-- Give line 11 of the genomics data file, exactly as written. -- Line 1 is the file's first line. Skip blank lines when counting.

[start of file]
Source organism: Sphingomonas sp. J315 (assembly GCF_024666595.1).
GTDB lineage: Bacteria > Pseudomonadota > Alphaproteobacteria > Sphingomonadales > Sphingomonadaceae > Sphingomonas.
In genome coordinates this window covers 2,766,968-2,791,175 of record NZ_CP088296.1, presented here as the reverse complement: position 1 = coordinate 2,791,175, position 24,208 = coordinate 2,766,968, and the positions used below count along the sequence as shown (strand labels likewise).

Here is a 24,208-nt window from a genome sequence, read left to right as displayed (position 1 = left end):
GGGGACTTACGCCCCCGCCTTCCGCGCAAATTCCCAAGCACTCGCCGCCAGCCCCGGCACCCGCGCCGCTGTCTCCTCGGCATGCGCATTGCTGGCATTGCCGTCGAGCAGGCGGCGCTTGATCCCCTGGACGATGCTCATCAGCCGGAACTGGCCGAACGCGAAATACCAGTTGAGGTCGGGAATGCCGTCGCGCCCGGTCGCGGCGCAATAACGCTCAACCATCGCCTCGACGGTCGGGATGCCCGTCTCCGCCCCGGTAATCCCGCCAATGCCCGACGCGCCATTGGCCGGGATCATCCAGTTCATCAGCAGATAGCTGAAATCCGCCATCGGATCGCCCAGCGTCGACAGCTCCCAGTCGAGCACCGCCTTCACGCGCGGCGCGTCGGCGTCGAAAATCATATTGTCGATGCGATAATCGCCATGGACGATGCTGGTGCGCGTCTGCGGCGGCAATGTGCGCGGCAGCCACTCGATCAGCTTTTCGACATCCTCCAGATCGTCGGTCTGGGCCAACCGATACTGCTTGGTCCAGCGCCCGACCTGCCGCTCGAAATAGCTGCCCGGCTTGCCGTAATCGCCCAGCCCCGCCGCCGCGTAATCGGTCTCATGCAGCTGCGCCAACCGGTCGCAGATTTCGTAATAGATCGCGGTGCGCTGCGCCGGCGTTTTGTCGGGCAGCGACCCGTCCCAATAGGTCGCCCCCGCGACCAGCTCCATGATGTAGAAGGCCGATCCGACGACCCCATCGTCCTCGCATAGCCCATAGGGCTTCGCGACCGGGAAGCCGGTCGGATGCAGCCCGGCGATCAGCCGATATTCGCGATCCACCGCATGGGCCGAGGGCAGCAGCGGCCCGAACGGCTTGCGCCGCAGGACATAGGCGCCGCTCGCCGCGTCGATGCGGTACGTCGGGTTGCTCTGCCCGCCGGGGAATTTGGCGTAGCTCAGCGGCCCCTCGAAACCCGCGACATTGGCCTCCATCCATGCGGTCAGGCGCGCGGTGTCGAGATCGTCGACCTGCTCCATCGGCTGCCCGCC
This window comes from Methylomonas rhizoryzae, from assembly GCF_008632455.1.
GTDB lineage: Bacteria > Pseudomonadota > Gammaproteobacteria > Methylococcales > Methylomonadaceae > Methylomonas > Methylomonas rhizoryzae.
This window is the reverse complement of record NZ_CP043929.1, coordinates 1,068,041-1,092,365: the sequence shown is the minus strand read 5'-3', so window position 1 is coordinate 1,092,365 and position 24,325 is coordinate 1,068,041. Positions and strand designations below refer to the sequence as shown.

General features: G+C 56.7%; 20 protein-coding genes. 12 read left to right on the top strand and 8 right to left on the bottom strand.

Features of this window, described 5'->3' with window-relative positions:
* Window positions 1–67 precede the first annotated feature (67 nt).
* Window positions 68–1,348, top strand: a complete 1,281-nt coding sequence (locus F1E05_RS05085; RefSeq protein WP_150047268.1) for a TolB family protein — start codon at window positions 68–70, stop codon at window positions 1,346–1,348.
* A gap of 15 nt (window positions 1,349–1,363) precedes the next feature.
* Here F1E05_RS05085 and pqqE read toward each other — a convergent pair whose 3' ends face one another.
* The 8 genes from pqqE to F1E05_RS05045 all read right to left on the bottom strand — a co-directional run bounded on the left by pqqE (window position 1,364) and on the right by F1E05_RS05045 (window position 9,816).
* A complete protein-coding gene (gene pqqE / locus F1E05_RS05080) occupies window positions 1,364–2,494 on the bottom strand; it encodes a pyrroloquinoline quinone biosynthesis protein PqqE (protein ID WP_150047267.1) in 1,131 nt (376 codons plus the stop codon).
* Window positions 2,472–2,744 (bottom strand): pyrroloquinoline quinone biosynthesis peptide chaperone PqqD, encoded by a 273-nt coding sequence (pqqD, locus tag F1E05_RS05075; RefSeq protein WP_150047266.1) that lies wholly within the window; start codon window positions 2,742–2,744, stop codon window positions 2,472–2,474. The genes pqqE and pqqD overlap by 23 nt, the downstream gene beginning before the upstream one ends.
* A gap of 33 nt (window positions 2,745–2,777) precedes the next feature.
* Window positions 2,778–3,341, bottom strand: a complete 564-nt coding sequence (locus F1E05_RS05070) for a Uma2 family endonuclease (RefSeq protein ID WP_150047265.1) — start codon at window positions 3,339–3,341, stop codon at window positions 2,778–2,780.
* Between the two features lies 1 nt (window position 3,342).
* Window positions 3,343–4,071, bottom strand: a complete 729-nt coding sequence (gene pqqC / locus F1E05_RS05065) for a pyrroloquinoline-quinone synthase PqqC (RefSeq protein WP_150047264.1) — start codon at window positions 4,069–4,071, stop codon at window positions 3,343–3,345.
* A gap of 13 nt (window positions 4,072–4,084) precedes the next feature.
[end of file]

* Window positions 1–67 precede the first annotated feature (67 nt).